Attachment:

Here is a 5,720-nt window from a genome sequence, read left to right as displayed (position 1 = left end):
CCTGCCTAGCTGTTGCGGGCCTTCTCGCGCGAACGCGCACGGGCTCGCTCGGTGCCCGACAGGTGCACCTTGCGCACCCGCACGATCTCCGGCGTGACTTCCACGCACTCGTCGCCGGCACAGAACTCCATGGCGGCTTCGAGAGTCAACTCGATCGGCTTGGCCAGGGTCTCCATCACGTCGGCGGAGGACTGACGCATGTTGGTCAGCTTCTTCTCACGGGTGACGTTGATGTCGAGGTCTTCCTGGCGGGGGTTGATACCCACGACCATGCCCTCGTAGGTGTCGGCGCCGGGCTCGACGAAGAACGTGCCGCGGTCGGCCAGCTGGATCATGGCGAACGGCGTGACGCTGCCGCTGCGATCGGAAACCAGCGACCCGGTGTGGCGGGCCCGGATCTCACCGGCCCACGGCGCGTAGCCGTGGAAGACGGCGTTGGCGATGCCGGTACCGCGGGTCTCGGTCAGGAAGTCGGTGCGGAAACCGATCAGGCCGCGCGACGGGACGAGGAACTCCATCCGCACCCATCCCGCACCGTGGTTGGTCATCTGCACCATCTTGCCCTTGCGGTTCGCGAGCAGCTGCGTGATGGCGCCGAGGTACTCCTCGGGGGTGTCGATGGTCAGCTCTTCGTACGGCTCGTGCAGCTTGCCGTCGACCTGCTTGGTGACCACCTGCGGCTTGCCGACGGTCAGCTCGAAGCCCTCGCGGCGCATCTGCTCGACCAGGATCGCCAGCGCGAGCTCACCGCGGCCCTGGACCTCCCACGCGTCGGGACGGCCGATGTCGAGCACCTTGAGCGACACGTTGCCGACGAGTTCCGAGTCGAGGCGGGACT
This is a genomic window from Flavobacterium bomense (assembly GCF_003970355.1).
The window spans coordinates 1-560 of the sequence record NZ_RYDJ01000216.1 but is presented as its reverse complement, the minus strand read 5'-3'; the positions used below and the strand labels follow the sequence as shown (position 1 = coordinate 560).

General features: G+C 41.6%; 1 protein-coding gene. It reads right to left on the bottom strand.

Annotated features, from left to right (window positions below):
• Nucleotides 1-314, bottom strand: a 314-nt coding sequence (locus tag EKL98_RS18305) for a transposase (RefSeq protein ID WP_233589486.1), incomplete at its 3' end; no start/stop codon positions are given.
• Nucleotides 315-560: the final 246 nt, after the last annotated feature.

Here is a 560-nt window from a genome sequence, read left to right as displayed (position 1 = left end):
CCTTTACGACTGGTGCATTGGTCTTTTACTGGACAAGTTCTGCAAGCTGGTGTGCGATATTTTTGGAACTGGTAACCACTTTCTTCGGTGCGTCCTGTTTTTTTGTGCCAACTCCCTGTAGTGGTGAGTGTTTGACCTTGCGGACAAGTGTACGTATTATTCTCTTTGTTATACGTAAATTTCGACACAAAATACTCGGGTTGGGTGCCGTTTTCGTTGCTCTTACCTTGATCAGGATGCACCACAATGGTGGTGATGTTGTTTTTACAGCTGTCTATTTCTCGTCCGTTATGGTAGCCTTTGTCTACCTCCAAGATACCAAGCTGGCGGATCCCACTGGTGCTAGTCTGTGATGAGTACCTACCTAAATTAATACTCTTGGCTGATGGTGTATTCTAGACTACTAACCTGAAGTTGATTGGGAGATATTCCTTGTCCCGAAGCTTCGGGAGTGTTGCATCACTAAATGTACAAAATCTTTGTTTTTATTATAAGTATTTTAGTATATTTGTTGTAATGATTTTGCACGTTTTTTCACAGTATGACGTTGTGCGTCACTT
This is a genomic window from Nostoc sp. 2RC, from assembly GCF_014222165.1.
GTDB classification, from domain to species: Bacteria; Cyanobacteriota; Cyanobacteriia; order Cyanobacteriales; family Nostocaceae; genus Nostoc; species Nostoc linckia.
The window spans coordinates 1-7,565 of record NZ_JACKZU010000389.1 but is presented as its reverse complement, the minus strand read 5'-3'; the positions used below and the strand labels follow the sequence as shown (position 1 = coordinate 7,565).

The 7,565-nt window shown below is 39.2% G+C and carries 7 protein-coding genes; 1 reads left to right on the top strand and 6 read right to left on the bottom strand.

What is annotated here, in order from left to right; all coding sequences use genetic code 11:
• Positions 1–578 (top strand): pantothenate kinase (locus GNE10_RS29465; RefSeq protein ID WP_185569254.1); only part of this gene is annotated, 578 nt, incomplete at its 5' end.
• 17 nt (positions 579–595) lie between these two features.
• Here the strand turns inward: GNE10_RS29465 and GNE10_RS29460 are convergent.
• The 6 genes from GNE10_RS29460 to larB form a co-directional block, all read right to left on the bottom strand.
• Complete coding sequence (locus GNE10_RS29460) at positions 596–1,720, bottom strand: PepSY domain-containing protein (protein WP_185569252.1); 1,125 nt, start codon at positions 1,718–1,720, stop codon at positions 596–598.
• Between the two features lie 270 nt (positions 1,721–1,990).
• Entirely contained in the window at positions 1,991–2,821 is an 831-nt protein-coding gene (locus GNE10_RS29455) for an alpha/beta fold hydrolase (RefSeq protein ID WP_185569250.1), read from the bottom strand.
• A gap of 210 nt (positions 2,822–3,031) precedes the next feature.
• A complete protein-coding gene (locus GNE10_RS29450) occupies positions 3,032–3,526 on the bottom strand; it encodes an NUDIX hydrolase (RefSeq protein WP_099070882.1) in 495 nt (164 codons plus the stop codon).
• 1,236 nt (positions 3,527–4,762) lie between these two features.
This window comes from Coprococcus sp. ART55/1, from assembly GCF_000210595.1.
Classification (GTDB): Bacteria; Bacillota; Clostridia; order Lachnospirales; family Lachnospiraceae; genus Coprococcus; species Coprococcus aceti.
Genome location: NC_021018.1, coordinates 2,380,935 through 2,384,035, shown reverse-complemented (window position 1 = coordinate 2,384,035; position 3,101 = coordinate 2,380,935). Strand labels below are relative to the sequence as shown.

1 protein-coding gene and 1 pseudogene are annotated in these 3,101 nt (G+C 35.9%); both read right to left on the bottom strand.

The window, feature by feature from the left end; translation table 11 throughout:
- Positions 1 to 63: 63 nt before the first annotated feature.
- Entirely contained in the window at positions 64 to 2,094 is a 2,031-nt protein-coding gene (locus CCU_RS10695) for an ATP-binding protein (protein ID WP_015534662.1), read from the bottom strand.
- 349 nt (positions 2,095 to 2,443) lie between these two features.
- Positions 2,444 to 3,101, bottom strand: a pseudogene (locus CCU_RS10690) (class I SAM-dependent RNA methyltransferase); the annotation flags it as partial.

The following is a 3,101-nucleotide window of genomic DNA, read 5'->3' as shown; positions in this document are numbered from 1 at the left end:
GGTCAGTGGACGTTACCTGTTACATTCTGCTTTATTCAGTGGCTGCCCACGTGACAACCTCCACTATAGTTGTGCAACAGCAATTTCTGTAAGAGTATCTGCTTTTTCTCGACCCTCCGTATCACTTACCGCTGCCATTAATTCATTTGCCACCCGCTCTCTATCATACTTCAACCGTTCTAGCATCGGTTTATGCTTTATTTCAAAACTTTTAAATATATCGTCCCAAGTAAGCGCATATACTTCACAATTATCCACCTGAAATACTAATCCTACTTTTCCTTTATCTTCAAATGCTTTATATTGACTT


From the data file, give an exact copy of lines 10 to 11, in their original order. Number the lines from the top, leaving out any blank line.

CCTTTACGACTGGTGCATTGGTCTTTTACTGGACAAGTTCTGCAAGCTGGTGTGCGATATTTTTGGAACTGGTAACCACTTTCTTCGGTGCGTCCTGTTTTTTTGTGCCAACTCCCTGTAGTGGTGAGTGTTTGACCTTGCGGACAAGTGTACGTATTATTCTCTTTGTTATACGTAAATTTCGACACAAAATACTCGGGTTGGGTGCCGTTTTCGTTGCTCTTACCTTGATCAGGATGCACCACAATGGTGGTGATGTTGTTTTTACAGCTGTCTATTTCTCGTCCGTTATGGTAGCCTTTGTCTACCTCCAAGATACCAAGCTGGCGGATCCCACTGGTGCTAGTCTGTGATGAGTACCTACCTAAATTAATACTCTTGGCTGATGGTGTATTCTAGACTACTAACCTGAAGTTGATTGGGAGATATTCCTTGTCCCGAAGCTTCGGGAGTGTTGCATCACTAAATGTACAAAATCTTTGTTTTTATTATAAGTATTTTAGTATATTTGTTGTAATGATTTTGCACGTTTTTTCACAGTATGACGTTGTGCGTCACTT
This is a genomic window from Nostoc sp. 2RC, from assembly GCF_014222165.1.